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Gold, PMs are Facing Opposing Pressures
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Last Updated on: 10th February 2023, 11:48 pm
Ge0-political and economic uncertainty throughout global markets are leaving gold and other precious metals without a clear direction. Equities in both the United States and abroad are trending upward as positive economic news arrives from Asia, but trading volume – both for buyers and sellers – remains low for metals.
Why is this exactly? There are a few possibilities: some say precious metals trading is typically lower during the summer months anyway; others believe that current global events are creating opposing pressures on gold in particular.
“Typical Summer Doldrums”
One explanation for inconsistent movement was offered by Dave Meager, who directs metals trading for Chicago-based Vision Financial Markets LLC. “There's nothing going on (since) we're in the midst of the typical summer doldrums.”
What Meager means is that high-profile precious metals traders (market makers in London and New York, for instance) often go on vacation during the summer. With fewer major market participants, trading numbers are bound to fall.
While it is true that trading is generally lower during the summer months, low volume alone can't explain the lack of clear direction for both metals and metal futures.
Rather, a unique combination of competing factors are pushing and pulling precious metals in different directions at the same time. Let's do a quick recap:
Conflict in Iraq is currently grabbing news headlines, but the tension in Ukraine is still unresolved.
Foreign capital continues to pour out of Ukraine, and regional banks are concerned about both their balance sheets and their safety. Combined with the major inflationary concerns in Ukraine and Russia, and Eastern European economies are teetering right now.
Iraq is less clearly tied to gold, however it does pose a concern to oil supply if the region is destabilized further. Oil shocks could be very bad news for the economy as a whole.
Major uncertainty is almost always a good sign for precious metals, owing to their “safe haven” status.
Record High Equity Markets
Global stocks are performing well and are nearing all-time highs. While stock market performance is often a poor, superficial representation of real economic health, equity gain do impact gold and other precious metals.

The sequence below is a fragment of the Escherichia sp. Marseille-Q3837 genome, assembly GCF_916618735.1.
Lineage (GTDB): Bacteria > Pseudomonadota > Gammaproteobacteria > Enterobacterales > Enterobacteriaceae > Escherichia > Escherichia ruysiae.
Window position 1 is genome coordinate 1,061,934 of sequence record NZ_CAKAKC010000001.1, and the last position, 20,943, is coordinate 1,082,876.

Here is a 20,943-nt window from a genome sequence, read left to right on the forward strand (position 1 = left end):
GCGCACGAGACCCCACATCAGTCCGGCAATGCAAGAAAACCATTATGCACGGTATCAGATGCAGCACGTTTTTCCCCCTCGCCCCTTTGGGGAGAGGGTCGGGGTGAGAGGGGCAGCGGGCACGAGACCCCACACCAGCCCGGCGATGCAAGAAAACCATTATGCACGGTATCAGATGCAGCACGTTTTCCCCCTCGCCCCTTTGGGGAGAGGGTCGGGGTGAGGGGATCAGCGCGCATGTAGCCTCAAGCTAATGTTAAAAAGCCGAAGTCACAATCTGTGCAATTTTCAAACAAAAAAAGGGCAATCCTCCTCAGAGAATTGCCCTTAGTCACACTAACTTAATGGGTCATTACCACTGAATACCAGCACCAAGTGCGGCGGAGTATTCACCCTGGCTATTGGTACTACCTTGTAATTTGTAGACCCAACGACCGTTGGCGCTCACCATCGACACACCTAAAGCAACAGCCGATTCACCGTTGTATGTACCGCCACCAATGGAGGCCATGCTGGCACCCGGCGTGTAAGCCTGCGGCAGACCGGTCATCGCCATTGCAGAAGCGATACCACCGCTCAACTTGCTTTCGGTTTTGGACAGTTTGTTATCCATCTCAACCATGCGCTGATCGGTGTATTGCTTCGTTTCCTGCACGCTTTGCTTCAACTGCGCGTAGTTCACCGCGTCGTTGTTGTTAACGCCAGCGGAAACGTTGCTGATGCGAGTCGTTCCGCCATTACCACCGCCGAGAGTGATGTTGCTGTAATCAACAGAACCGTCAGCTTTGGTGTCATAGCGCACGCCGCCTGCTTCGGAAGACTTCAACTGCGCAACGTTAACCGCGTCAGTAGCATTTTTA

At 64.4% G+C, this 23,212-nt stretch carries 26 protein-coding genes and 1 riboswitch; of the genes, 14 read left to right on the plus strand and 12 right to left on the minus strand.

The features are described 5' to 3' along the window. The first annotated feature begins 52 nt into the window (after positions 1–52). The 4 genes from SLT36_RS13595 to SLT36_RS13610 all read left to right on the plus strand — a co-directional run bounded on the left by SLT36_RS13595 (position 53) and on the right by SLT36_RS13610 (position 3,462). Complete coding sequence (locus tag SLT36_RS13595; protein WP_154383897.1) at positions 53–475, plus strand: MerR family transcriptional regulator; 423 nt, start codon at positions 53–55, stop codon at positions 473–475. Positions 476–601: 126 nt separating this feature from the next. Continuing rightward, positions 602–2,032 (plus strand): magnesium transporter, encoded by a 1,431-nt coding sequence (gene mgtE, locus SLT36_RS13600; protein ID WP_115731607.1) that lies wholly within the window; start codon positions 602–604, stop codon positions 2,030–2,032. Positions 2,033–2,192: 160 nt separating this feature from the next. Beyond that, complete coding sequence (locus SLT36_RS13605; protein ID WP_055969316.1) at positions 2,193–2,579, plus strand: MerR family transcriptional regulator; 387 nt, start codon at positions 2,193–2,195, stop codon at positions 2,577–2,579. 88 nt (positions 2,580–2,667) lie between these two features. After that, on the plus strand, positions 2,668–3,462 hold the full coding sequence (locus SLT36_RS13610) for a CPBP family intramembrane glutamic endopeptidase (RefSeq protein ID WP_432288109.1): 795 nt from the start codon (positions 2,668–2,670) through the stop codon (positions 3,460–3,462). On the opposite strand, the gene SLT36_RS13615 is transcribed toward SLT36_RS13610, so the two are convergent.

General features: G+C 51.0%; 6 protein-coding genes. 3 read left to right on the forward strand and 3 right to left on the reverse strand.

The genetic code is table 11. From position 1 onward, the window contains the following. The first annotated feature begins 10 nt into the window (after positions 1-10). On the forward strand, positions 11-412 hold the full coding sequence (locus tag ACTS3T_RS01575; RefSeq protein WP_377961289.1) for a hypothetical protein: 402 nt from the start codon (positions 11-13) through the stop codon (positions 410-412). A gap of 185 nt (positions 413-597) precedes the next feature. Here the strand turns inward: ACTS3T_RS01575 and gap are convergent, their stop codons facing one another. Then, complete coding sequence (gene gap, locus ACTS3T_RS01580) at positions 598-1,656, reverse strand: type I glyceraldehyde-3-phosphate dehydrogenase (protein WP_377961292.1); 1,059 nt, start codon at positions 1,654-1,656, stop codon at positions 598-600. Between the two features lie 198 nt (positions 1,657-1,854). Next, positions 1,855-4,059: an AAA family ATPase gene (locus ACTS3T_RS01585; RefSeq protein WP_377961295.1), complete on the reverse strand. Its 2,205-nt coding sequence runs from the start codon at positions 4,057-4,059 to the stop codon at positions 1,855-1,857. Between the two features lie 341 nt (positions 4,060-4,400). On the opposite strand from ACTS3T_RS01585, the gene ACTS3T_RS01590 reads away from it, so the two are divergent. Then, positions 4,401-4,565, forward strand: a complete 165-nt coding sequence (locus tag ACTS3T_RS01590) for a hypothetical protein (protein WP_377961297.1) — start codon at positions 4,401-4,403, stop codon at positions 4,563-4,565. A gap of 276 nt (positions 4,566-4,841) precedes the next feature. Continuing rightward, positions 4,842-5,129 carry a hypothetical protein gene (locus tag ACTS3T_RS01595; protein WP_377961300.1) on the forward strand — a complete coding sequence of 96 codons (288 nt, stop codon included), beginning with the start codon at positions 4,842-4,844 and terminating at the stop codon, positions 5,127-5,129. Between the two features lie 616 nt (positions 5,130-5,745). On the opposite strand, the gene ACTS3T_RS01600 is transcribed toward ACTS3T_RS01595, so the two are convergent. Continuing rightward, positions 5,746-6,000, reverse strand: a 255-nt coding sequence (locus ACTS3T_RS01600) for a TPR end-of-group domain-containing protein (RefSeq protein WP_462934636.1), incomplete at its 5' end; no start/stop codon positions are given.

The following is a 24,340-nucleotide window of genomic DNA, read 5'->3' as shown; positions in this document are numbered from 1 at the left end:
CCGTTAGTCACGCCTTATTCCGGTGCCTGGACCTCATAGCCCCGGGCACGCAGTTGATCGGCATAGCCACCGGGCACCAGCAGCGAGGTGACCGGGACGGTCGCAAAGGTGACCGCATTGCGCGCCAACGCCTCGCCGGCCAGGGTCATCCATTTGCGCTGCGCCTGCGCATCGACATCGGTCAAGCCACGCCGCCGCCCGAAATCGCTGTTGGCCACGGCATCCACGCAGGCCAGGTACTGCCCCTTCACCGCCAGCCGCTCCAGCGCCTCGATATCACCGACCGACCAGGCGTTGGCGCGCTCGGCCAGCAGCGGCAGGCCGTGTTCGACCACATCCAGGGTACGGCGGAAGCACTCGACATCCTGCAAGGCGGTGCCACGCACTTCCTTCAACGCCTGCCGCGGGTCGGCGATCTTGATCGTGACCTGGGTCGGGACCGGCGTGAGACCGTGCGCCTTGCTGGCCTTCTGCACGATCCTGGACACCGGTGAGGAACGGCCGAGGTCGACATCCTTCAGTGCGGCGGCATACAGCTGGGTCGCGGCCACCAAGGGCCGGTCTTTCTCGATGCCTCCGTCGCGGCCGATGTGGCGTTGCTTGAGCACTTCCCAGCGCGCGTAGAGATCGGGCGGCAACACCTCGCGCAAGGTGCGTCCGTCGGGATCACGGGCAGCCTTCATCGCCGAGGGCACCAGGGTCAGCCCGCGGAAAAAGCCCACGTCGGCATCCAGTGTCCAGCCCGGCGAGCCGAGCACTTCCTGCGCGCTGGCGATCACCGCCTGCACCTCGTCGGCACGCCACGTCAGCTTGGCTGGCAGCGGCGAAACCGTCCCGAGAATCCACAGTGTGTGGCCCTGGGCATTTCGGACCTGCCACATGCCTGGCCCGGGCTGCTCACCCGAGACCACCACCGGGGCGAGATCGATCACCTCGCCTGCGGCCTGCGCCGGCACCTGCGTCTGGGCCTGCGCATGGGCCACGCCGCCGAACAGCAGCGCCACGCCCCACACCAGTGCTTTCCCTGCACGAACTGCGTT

The Dow and S&P are at or near all-time peaks, Asian markets are near decade-highs, and European stocks remain bullish despite regional concerns.
Some of this can be blamed on historically low yields for bonds – investors are being forced from “safe” investments into more speculative ones to chase returns – but whatever the reason, any gains in equities have proven to create downward pressure on metals over the past 6-7 years.
Demand from India, China, Russia
China has made aggressive moves on gold this year. India has lowered import tariffs on gold and silver. Russia has both increased precious metals purchases and, reportedly, stolen some 300 kilos of gold from Ukrainian vaults. On top of that, Russia is the world's leading producer of palladium, and regional concerns are driving up palladium prices.
India and China are (by far) the two most populous countries on earth. They are both massive importers of gold and silver, and both have displayed increasing appetites in 2014.
Rising demand, obviously, is good news for gold investors.
I don't get to write this line very often: the dollar has recently posted gains. Greenbacks have been rising against “baskets” of other major fiat currencies, such as the euro.
This is in large part to the European Central Bank's recent plans to print lots of euros in an attempt to combat price deflation. An uptick in US bond yields helps.
Some traders are also optimistic that the dollar could continue to rise if the Fed raises interest rates.
More so that against any other currency, the price of gold has historically carried an inverse relationship with the US dollar. A rising dollar would tend to lower gold prices.
Nobody can predict what will happen with precious metals moving forward – there are too many possible variables and nobody can control the outcome of global events.
Despite present uncertainty, metals have proven to be a reliable long-term investment and hedge against uncertainty or collapse. The short term prospects might be hazy, but that doesn't mean that the intrinsic qualities of gold and other metals should be forgotten amid the confusion.
To find out more about investing in gold or other precious metals, be sure to request a Free Gold IRA Investor's Kit.